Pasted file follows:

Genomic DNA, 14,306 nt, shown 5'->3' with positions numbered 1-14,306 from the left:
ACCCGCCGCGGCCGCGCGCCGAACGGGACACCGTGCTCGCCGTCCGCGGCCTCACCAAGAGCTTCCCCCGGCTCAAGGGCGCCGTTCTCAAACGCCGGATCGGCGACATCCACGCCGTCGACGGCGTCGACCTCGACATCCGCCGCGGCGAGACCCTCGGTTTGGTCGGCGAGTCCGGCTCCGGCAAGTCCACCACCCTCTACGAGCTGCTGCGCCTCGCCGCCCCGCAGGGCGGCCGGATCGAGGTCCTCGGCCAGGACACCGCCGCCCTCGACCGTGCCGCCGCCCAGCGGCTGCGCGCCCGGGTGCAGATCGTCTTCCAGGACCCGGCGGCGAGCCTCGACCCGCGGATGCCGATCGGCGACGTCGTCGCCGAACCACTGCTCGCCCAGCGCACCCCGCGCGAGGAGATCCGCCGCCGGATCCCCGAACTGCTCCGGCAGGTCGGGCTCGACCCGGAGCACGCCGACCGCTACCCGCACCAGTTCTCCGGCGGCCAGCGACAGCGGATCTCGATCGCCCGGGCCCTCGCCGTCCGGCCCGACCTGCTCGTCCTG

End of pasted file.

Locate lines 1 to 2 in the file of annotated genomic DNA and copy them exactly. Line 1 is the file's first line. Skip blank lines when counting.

Genomic DNA, 14,306 nt, shown 5'->3' with positions numbered 1-14,306 from the left:
ACCCGCCGCGGCCGCGCGCCGAACGGGACACCGTGCTCGCCGTCCGCGGCCTCACCAAGAGCTTCCCCCGGCTCAAGGGCGCCGTTCTCAAACGCCGGATCGGCGACATCCACGCCGTCGACGGCGTCGACCTCGACATCCGCCGCGGCGAGACCCTCGGTTTGGTCGGCGAGTCCGGCTCCGGCAAGTCCACCACCCTCTACGAGCTGCTGCGCCTCGCCGCCCCGCAGGGCGGCCGGATCGAGGTCCTCGGCCAGGACACCGCCGCCCTCGACCGTGCCGCCGCCCAGCGGCTGCGCGCCCGGGTGCAGATCGTCTTCCAGGACCCGGCGGCGAGCCTCGACCCGCGGATGCCGATCGGCGACGTCGTCGCCGAACCACTGCTCGCCCAGCGCACCCCGCGCGAGGAGATCCGCCGCCGGATCCCCGAACTGCTCCGGCAGGTCGGGCTCGACCCGGAGCACGCCGACCGCTACCCGCACCAGTTCTCCGGCGGCCAGCGACAGCGGATCTCGATCGCCCGGGCCCTCGCCGTCCGGCCCGACCTGCTCGTCCTG